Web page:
The 2014 Edinburgh International Festival started on Friday night with an opening concert by the Royal Scottish National Orchestra at Usher Hall.
Addressing the 2,200-strong audience, Jonathan Mills, outgoing Edinburgh International Festival Director, said "Presented almost exactly 100 years since the outbreak of the First World War, Festival 2014 is a compelling exploration of the impact of history, most especially during periods of warfare and unrest, and the immense influence exerted by a powerful few on issues of national identity, the forging of our cultures, and the lives of people throughout the world."
The words and songs, gestures and images, offer the truest glimpse of optimism and transcendence, he noted, adding that "in a year in which Scotland is proud to host the Commonwealth Games, the Festival also features artists and work from Australia, Canada, New Zealand and especially South Africa".
Mills also mentioned the world premiere on Saturday of The War, a co-production between the Chekhov International Theatre Festival and the Edinburgh International Festival.
Ending his eight-year tenure next month, the Australian arts impresario is to be succeeded by Irishman Fergus Linehan, who was appointed in April 2013 as Mills' replacement and becomes Festival Director and Chief Executive of the Festival full time from Oct. 1, 2014.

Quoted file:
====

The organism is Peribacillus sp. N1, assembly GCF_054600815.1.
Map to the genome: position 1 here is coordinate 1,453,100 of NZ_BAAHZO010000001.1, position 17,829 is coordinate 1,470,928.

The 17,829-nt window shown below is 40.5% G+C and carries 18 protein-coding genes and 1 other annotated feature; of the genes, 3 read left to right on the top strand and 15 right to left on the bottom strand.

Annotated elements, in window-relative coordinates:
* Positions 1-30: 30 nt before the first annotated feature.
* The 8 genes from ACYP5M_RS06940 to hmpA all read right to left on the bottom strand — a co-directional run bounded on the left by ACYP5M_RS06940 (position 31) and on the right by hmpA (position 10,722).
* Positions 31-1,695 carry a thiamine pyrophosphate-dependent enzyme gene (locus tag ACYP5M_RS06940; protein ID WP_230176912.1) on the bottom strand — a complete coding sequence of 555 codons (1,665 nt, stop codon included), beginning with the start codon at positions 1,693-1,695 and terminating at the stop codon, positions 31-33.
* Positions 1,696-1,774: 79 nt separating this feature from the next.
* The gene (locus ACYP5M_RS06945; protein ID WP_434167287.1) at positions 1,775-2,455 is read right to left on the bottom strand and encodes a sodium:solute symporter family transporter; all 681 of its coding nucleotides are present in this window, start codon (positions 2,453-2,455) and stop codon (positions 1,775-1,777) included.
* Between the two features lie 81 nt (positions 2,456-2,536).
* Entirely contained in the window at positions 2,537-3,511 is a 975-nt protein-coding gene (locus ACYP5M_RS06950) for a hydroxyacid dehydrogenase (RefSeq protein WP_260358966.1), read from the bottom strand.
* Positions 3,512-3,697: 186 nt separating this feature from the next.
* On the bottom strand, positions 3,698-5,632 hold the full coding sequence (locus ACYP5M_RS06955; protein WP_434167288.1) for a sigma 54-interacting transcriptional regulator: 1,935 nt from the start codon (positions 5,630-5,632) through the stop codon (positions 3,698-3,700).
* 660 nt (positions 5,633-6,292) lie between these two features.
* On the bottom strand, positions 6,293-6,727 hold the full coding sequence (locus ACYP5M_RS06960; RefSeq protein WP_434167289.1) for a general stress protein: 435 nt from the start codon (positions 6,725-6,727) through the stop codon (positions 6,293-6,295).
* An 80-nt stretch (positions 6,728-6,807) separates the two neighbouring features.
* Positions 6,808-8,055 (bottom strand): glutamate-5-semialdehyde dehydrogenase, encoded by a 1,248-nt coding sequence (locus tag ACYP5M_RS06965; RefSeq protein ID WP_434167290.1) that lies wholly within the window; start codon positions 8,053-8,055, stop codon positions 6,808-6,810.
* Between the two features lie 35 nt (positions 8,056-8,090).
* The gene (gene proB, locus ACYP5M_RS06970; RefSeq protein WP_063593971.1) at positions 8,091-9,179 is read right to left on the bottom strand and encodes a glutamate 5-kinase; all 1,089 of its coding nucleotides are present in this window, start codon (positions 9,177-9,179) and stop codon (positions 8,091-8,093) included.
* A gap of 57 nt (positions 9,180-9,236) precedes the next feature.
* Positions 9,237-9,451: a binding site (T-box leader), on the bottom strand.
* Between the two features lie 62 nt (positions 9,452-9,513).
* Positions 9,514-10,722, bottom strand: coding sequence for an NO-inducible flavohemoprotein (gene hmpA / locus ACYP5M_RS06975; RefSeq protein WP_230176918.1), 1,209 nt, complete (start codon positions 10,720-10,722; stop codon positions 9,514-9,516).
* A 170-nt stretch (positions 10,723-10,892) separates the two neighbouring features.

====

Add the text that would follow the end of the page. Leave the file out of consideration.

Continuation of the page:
The two hour and a half opening concert included the performance of Five Pieces for Orchestra Op 16, Prometheus, the Poem of Fire and Le Martyrre de Saint Sebastien.
Founded in 1947, the Edinburgh International Festival has been continually ranked as one of the most important cultural celebrations in the world, with annual programs featuring classical music, opera, theatre and dance of the highest possible standard.
The Festival ends on Aug. 31 with a fireworks concert by the Scottish Chamber Orchestra at Princes Street Gardens at the city center.